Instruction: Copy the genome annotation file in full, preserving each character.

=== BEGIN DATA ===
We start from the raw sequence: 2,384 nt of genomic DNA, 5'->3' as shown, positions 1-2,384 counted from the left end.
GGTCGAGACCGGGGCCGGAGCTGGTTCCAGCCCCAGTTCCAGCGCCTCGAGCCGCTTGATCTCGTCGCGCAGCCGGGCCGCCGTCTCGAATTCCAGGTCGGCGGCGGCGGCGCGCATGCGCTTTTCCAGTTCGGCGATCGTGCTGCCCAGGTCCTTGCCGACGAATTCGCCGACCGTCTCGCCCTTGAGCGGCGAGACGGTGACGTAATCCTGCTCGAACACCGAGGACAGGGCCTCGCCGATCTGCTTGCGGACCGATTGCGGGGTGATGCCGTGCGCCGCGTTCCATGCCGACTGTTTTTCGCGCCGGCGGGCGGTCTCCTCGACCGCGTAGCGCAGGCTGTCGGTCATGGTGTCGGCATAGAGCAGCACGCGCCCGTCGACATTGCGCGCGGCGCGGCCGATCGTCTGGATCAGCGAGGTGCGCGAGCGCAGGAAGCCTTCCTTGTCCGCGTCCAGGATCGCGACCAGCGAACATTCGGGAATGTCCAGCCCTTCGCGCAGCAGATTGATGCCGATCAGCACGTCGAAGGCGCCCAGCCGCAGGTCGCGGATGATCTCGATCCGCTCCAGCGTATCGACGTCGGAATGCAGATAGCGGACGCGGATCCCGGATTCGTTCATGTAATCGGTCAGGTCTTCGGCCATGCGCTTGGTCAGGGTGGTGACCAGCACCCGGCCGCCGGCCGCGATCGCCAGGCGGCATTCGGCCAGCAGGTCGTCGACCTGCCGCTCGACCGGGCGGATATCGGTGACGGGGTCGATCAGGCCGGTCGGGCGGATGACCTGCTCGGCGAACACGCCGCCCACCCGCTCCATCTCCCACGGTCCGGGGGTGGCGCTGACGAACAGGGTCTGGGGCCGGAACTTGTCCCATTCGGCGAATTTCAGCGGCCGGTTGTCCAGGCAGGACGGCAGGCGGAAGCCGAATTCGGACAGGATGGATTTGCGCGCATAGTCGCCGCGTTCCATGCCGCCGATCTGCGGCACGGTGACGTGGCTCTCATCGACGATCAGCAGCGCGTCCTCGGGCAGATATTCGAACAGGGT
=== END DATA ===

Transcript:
We start from the raw sequence: 2,384 nt of genomic DNA, 5'->3' as shown, positions 1-2,384 counted from the left end.
GGTCGAGACCGGGGCCGGAGCTGGTTCCAGCCCCAGTTCCAGCGCCTCGAGCCGCTTGATCTCGTCGCGCAGCCGGGCCGCCGTCTCGAATTCCAGGTCGGCGGCGGCGGCGCGCATGCGCTTTTCCAGTTCGGCGATCGTGCTGCCCAGGTCCTTGCCGACGAATTCGCCGACCGTCTCGCCCTTGAGCGGCGAGACGGTGACGTAATCCTGCTCGAACACCGAGGACAGGGCCTCGCCGATCTGCTTGCGGACCGATTGCGGGGTGATGCCGTGCGCCGCGTTCCATGCCGACTGTTTTTCGCGCCGGCGGGCGGTCTCCTCGACCGCGTAGCGCAGGCTGTCGGTCATGGTGTCGGCATAGAGCAGCACGCGCCCGTCGACATTGCGCGCGGCGCGGCCGATCGTCTGGATCAGCGAGGTGCGCGAGCGCAGGAAGCCTTCCTTGTCCGCGTCCAGGATCGCGACCAGCGAACATTCGGGAATGTCCAGCCCTTCGCGCAGCAGATTGATGCCGATCAGCACGTCGAAGGCGCCCAGCCGCAGGTCGCGGATGATCTCGATCCGCTCCAGCGTATCGACGTCGGAATGCAGATAGCGGACGCGGATCCCGGATTCGTTCATGTAATCGGTCAGGTCTTCGGCCATGCGCTTGGTCAGGGTGGTGACCAGCACCCGGCCGCCGGCCGCGATCGCCAGGCGGCATTCGGCCAGCAGGTCGTCGACCTGCCGCTCGACCGGGCGGATATCGGTGACGGGGTCGATCAGGCCGGTCGGGCGGATGACCTGCTCGGCGAACACGCCGCCCACCCGCTCCATCTCCCACGGTCCGGGGGTGGCGCTGACGAACAGGGTCTGGGGCCGGAACTTGTCCCATTCGGCGAATTTCAGCGGCCGGTTGTCCAGGCAGGACGGCAGGCGGAAGCCGAATTCGGACAGGATGGATTTGCGCGCATAGTCGCCGCGTTCCATGCCGCCGATCTGCGGCACGGTGACGTGGCTCTCATCGACGATCAGCAGCGCGTCCTCGGGCAGATATTCGAACAGGGT